By Jitze de Vries
There are some celebrations that you can never have enough of. Don’t we all wish Christmas lasted all the way into January, or that we had birth-weeks instead of birthdays. In the same way, I haven’t been able to shake the Halloween mood yet, so why relapse on the drug of sending shivers down your spine. To accurately cater to the needs of a community as diverse as we are, I’ve decided to lay down some folk tales and ghost phenomena from places across the globe (yes, ghosts are very diverse too). This way, there is no place on earth where you will be safe from the terrors that loom in the dark…
Slavic folklore is full of interesting creatures which are as eerie as they are weird. One of these is Baba Yaga, a deformed witch who flies around in a mortar and lives in a hut standing on chicken legs. Famous for the repulsiveness of her nose, Baba Yaga is known to be able to smell the “Russian scent” of her visitors. She can also be rather bipolar, as it is unclear whether she helps people or hurts them.
Another creature which lives in the same forests as the Baba Yaga is the Leshy. Leshy is a human-like figure with horns on his head, who lives in pine trees and is surrounded by wolves and bears. Some say he also has a wife, Leshachikha, and a child, Leshonky. Anyway, he is most famous for misleading travellers and abducting children so it is probably best to stay away from him. Others claim, however, that he is more like a fairy. Place your bets.
Finally we have the good old Domovoi, which literally means “he from the house”. Domovoi is a creature who lives in every household and who is essentially the guardian of the home. When the family in the house behaves well, the Domovoi will help out around the house, but when they are slacking the Domovoi acts as a poltergeist. Furthermore, the Domovoi can predict the future which is good or bad depending on the warmth or coldness of his touch. A Kazakhstani friend, who grew up in Moscow, told me that the Domovoi used to scare him and motivate him to clean up his room. Besides this, he was also scared of the Leshy, which kept him from wandering off as a child.
Having lived in South Africa myself, I can confirm that there is one creature which made a lasting impression on me, a disturbing creature called the Tokoloshe. South African fellow First Year Britt confirmed that this creature does indeed haunt many South Africans throughout the country and has led to some strange practices. In short the Tokoloshe, Tikoloshe, or Hili, is a gremlin which was supposedly invented by shamans and which is known to visit people at night, at which time he will bite off sleeping people’s toes or decide to rape them.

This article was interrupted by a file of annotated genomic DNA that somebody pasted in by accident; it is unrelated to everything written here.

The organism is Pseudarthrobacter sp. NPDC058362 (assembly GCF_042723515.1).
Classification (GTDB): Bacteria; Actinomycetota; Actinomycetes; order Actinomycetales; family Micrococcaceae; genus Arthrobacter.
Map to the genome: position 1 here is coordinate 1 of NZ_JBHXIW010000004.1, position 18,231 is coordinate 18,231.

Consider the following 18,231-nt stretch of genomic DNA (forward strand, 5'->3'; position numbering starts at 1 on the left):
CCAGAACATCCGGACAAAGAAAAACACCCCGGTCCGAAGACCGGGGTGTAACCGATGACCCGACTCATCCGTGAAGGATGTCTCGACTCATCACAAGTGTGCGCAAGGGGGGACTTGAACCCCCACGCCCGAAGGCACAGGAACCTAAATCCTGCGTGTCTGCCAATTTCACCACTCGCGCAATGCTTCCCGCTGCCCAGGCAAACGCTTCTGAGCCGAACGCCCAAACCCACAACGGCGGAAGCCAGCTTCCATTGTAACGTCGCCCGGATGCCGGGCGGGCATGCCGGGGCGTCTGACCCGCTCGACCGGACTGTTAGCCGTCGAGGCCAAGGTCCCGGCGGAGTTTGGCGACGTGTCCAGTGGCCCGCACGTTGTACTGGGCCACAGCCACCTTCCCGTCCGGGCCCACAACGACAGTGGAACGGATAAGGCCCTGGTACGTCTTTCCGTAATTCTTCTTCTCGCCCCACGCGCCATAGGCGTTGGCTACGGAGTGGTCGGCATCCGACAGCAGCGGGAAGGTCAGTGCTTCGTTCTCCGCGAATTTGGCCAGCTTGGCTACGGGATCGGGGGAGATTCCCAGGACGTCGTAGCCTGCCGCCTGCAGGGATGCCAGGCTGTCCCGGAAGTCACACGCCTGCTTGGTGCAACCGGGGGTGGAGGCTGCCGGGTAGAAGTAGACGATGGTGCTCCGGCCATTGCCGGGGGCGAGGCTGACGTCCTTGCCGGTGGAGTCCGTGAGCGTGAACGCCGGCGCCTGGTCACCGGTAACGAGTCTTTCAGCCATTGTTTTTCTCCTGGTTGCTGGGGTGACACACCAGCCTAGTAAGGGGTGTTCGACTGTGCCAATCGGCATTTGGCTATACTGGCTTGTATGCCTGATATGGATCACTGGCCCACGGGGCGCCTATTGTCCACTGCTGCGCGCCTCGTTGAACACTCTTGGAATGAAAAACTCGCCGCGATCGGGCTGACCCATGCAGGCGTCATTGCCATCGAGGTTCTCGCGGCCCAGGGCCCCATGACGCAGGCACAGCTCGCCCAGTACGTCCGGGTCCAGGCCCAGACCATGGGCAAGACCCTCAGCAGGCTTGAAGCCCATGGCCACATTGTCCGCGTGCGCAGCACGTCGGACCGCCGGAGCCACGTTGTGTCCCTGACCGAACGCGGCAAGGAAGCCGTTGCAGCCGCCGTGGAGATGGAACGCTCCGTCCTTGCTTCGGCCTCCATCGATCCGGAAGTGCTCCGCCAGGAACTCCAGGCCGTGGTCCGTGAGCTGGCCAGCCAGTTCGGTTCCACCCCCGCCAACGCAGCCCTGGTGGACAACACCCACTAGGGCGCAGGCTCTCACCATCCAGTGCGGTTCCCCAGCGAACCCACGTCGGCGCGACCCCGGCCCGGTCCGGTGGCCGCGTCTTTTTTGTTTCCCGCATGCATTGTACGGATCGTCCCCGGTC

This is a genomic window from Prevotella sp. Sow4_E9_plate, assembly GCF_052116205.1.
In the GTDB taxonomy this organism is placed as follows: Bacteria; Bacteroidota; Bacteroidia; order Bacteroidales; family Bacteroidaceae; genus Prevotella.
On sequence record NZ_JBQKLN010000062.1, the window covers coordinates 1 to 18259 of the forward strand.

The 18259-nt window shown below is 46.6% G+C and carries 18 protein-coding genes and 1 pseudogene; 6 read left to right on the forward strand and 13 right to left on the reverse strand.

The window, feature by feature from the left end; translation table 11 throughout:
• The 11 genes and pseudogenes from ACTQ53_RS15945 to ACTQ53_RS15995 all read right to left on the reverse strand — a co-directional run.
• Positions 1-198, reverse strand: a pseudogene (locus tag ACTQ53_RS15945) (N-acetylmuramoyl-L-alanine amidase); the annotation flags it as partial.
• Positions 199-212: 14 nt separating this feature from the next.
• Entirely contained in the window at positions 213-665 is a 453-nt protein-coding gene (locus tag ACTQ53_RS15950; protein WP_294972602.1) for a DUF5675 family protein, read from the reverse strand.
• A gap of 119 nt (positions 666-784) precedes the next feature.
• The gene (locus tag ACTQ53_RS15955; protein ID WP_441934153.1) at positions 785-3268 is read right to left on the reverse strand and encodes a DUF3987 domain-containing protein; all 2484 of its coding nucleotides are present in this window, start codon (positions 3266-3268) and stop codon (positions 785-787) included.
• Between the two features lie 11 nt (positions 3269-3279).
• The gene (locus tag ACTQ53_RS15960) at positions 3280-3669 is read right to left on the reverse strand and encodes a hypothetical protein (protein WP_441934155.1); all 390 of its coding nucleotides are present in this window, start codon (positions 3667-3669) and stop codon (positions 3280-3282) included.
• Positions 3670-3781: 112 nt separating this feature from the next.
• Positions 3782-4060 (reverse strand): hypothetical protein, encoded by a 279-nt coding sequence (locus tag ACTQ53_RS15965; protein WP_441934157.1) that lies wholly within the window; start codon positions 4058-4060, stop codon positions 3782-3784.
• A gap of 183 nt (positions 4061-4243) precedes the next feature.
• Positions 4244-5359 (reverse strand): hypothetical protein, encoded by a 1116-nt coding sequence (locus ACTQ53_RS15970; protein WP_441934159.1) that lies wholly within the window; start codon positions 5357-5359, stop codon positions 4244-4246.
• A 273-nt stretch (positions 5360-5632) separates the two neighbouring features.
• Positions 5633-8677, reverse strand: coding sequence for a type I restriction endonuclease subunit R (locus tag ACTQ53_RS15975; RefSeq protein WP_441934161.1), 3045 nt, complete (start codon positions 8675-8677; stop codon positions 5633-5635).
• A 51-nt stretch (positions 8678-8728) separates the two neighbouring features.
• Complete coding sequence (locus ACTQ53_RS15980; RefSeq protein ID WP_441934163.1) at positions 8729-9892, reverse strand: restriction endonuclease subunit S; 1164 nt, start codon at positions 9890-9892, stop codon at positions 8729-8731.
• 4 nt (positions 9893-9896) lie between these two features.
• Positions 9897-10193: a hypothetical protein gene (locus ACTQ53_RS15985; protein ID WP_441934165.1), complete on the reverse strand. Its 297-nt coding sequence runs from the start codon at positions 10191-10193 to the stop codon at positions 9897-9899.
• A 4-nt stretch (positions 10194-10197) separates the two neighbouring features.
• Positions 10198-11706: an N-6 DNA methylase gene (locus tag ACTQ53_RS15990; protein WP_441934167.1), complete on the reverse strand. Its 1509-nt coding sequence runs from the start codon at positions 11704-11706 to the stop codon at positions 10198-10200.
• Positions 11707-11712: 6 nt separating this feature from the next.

There are a few ways to get rid of a Tokoloshe once it has decided to target you. There are medicines which you can take to send it to someone else, and it is common practice to put your bed on piles of bricks so that the little Tokoloshe cannot reach you. There is even a website with a phone number which you can call to have it removed. This will cost you 150 euros though. If you think this is all bollocks, there are actually numerous news articles about Tokoloshe sightings and encounters, including some very disturbing pictures. So don’t say I didn’t warn you if you ever visit South Africa and feel something by your toes at night.
Last but not least, my friend from Singapore, Alvin, let me in on one of the scariest folklore’s I’ve heard so far. It is about a creature which resides in countries such as Indonesia, Malaysia and Singapore and which is called Pontianak. The word stems from the Malaysian “perempuan mati beranak” meaning “woman who died in childbirth”. Yes, the Pontianaks are said to be ghosts of women who died while giving birth and if that doesn’t creep you the hell out then I don’t know what will. They are pale skinned women with long black hair, red eyes and a white dress on which is often covered in traces of blood. Known to come out at night during a fool moon, a Pontianak finds its victim by sniffing out the smell of laundry which is hanging outside. Once it has laid eyes on a victim, the Pontianak will tear open the victim’s stomach with its long nails and proceed to rip out and eat all the organs. On top of this, if the victim’s eyes are open, the Pontianak might choose to literally suck their eyes out of their sockets.
But fear not, there are ways to avoid being assaulted by one of these bad girls. Step one would be to not leave any laundry hanging outside at night, because this is sure to attract the Pontianak. Secondly, invest in getting a dog since dogs are known to recognize when a Pontianak is nearby and will whine if it senses one. If all else fails, you could also follow the example of the famous Sultan of Potianak, who in 1771 drove the Potianaks away with cannon shots. To this day, the Indonesian city of Potianak is named after him and cannonballs are shot on public holidays to celebrate his achievements.
To conclude, ghosts are common in almost every culture. Some are definitely scarier than others, although fear is quite subjective. One thing is certain, if, like me, you cannot get enough of the thrill that fear gives you, there is plenty of good stuff out there that will give you the trip your heart desires. But be careful, fear is addictive, and once you are in over your head there is no way out. Trust me.
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